Perils of the Pilgrim (2021)
Διαστάσεις του έργου μόνο, χωρίς πλαίσιο: 10x8 in
Because of American history, most Americans think of "Pilgrims" as one of the early immigrant groups that pioneered Anglo-European settlement. In European history, they were a centuries long Medieval tradition of spiritual renewal and penance that became a corrupted industry of exploitive merchants and free-loading "mendicants." Many regions and cultures have their own pilgrimage traditions, some on-going and individual, some seasonal and massive in numbers. The Islamic annual and individual pilgrimages to Mecca are the most famous of these today.
In the 19th Century in Europe, the third most popular book in publication was, 'A Pilgrim's Progress" and this image is more in keeping with that view. The "perils" of the pilgrimage may be physical threats, but the dangers and challenges in the spiritual quest the pilgrimage entails are more to the heart of the experience. So it is not lions, snakes and wolves that imperil the pilgrim, but distractions, loss of determination and temptations to do wrong.
Metaphorically, each of us is a pilgrim, on a journey through life. And in the medieval tradition, it is less important that we reach our physical goal than how we conduct ourselves in the process. In the pilgrimage of life, many fall along the way, or discover that their true goal was not the one they set out to achieve.
My interest in art began at age 4 when I decided to draw something real rather than just work from my imagination. As a youngster I excelled at drawing and took up oils in my teens. But I faced relentless discouragement from art schools and experts. They told me I could try commercial art, but didn't have what it takes to be a real artist. In college I took art and art history and learned that real art had nothing to do with how well you can draw or paint, it's whether you look like you are trying to "push the envelope and expand or contract visual experience. I was also studying philosophy, psychology and history and soon realized that this was just another art establishment trying to defend its elitist industry and rewards system, their "concepts" were adolescent. Their skills were nearly non-existent, they knew nothing about psychology and perception or response to stimuli, and they were extensions of belief system that made communism, fascism and other forms of totalitarianism such destructive forces in the world. They literally think that art should not be accessible to ordinary human beings, only to an elevated elite "sophisticated" enough to understand it. I realized that the emperors of art had no clothes, but they were still the emperors. I'm good at art. I've worked hard to gain that skill. And most people seem to like what I make. So I found other ways to make a living and occasionally sold something. Over sixty years many people have enjoyed and some even collected my work. When I couldn't sell it, I often just gave it away.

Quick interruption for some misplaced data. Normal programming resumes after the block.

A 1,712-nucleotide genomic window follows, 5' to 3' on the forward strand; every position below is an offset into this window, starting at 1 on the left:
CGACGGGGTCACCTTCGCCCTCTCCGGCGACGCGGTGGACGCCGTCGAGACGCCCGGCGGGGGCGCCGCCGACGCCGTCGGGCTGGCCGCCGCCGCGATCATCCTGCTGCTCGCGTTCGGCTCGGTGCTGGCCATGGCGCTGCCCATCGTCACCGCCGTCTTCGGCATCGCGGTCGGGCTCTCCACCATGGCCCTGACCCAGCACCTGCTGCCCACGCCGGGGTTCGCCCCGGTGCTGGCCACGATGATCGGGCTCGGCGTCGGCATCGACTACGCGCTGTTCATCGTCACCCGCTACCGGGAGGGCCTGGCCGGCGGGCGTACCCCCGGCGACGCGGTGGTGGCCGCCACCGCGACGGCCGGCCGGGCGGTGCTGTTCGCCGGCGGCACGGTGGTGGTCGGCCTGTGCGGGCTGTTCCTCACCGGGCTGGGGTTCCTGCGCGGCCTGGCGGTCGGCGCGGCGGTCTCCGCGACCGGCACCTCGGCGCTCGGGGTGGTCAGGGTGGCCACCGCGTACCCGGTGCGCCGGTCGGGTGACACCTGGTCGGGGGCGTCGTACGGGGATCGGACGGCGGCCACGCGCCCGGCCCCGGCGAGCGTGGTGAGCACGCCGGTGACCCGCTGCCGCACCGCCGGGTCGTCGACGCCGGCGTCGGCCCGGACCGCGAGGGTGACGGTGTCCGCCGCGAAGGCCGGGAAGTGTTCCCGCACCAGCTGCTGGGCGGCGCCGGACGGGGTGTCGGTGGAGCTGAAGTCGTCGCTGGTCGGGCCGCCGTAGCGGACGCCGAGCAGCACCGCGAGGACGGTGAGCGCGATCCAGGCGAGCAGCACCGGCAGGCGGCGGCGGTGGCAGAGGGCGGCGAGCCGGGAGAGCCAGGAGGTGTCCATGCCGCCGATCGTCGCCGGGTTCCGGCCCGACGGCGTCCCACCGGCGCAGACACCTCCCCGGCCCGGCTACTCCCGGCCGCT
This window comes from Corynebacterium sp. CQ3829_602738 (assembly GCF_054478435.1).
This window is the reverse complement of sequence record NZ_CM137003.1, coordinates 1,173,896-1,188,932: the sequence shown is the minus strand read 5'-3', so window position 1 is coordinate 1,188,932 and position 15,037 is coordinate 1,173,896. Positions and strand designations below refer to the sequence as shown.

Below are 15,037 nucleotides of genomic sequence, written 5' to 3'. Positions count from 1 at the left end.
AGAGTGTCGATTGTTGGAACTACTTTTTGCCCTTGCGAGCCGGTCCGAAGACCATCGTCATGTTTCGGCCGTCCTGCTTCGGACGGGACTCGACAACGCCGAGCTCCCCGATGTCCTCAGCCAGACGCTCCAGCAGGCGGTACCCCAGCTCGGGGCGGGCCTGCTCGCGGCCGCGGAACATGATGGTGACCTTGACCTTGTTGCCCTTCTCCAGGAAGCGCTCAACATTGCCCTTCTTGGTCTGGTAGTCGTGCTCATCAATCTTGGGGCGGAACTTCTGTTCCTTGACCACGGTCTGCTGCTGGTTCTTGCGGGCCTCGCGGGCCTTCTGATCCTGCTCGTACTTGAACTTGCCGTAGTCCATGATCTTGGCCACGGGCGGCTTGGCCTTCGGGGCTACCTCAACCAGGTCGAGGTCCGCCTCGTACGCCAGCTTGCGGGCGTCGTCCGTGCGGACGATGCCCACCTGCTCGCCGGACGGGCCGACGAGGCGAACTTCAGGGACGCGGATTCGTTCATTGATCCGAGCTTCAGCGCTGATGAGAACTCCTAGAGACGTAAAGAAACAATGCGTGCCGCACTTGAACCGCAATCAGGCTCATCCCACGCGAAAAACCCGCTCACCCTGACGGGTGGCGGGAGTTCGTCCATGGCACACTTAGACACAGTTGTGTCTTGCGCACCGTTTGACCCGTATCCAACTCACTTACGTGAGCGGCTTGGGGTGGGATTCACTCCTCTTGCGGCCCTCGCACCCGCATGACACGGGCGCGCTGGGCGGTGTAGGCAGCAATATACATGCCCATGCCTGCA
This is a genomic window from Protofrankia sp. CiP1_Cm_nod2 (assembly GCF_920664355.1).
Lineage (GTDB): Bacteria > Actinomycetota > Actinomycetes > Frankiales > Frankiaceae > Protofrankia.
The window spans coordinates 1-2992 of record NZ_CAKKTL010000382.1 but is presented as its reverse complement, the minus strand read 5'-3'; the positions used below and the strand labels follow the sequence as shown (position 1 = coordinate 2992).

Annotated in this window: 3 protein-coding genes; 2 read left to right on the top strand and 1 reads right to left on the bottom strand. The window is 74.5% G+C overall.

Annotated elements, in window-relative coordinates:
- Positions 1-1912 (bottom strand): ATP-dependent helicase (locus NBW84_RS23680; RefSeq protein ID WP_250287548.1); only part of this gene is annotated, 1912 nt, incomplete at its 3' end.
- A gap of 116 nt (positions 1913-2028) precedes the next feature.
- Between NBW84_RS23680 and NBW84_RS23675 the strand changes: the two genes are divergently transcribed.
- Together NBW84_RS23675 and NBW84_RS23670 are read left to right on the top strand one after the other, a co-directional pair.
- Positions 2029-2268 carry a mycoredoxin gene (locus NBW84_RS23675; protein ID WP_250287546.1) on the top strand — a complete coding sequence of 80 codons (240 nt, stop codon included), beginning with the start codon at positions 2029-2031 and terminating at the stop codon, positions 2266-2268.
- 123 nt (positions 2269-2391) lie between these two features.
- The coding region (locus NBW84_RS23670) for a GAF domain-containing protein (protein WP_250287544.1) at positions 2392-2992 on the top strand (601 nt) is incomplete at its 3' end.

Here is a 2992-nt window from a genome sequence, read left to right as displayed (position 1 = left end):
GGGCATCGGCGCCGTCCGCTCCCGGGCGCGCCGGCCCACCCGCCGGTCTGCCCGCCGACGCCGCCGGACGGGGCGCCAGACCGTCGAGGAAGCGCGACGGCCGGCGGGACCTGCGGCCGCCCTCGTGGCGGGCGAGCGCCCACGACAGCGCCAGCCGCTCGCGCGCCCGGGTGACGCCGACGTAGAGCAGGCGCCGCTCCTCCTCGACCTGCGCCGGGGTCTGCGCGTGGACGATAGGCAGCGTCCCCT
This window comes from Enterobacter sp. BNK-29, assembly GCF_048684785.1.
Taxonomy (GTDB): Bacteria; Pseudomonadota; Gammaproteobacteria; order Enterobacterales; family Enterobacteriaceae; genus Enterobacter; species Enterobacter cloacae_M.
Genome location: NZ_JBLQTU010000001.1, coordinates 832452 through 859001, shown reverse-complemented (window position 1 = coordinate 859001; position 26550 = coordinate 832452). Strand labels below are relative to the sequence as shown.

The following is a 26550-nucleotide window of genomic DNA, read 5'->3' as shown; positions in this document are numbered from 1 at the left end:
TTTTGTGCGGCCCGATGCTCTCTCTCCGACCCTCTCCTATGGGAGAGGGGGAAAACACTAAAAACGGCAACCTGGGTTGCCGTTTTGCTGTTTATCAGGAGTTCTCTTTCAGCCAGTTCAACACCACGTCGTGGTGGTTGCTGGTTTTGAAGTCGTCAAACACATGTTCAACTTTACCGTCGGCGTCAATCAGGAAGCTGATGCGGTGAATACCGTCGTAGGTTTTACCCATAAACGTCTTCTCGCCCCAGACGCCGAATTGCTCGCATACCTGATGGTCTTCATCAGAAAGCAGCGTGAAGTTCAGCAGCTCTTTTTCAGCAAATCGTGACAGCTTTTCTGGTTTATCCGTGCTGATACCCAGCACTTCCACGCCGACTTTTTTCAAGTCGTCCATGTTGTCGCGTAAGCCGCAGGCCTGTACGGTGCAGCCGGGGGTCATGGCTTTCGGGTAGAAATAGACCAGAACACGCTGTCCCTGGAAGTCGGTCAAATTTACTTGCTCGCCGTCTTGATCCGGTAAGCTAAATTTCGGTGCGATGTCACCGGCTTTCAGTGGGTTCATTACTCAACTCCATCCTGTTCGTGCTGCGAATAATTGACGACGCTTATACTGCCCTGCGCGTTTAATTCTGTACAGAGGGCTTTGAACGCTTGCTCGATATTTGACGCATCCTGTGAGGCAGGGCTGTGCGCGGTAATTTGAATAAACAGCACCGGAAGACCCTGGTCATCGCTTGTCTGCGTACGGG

Then I retired. Now I have time and money and before my drawing and painting days are done, I thought I'd make one more effort to see if there is an audience out there that likes what I do enough to pay for it. Even if I sold every picture I have for the prices I'm asking, "artist" will be the lowest paying job I've ever had ... but that's how it goes. It won't matter anything to me after I'm dead. I just hope a few people will like some of what I did enough to enjoy it in the future.